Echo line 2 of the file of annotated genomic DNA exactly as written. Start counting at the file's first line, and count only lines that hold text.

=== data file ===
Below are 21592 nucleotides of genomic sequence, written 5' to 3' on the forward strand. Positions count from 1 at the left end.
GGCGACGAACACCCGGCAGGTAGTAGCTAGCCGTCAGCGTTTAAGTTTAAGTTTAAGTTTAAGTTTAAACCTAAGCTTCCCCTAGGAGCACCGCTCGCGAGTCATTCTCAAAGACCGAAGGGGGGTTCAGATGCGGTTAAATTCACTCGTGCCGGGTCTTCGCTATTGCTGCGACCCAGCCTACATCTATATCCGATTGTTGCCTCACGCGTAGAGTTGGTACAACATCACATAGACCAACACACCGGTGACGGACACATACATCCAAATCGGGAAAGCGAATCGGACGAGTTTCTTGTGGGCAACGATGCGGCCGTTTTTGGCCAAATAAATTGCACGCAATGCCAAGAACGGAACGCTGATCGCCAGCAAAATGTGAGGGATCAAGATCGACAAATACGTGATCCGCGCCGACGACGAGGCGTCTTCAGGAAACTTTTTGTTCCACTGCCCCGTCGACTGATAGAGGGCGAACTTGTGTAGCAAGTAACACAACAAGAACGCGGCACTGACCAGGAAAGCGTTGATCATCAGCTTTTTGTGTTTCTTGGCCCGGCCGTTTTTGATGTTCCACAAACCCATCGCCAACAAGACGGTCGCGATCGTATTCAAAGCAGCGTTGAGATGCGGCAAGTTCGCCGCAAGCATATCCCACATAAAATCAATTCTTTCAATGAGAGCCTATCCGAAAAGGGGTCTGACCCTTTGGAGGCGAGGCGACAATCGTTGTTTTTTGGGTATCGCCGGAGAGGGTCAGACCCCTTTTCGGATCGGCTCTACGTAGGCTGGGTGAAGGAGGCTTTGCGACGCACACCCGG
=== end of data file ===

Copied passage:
GGCGACGAACACCCGGCAGGTAGTAGCTAGCCGTCAGCGTTTAAGTTTAAGTTTAAGTTTAAGTTTAAACCTAAGCTTCCCCTAGGAGCACCGCTCGCGAGTCATTCTCAAAGACCGAAGGGGGGTTCAGATGCGGTTAAATTCACTCGTGCCGGGTCTTCGCTATTGCTGCGACCCAGCCTACATCTATATCCGATTGTTGCCTCACGCGTAGAGTTGGTACAACATCACATAGACCAACACACCGGTGACGGACACATACATCCAAATCGGGAAAGCGAATCGGACGAGTTTCTTGTGGGCAACGATGCGGCCGTTTTTGGCCAAATAAATTGCACGCAATGCCAAGAACGGAACGCTGATCGCCAGCAAAATGTGAGGGATCAAGATCGACAAATACGTGATCCGCGCCGACGACGAGGCGTCTTCAGGAAACTTTTTGTTCCACTGCCCCGTCGACTGATAGAGGGCGAACTTGTGTAGCAAGTAACACAACAAGAACGCGGCACTGACCAGGAAAGCGTTGATCATCAGCTTTTTGTGTTTCTTGGCCCGGCCGTTTTTGATGTTCCACAAACCCATCGCCAACAAGACGGTCGCGATCGTATTCAAAGCAGCGTTGAGATGCGGCAAGTTCGCCGCAAGCATATCCCACATAAAATCAATTCTTTCAATGAGAGCCTATCCGAAAAGGGGTCTGACCCTTTGGAGGCGAGGCGACAATCGTTGTTTTTTGGGTATCGCCGGAGAGGGTCAGACCCCTTTTCGGATCGGCTCTACGTAGGCTGGGTGAAGGAGGCTTTGCGACGCACACCCGG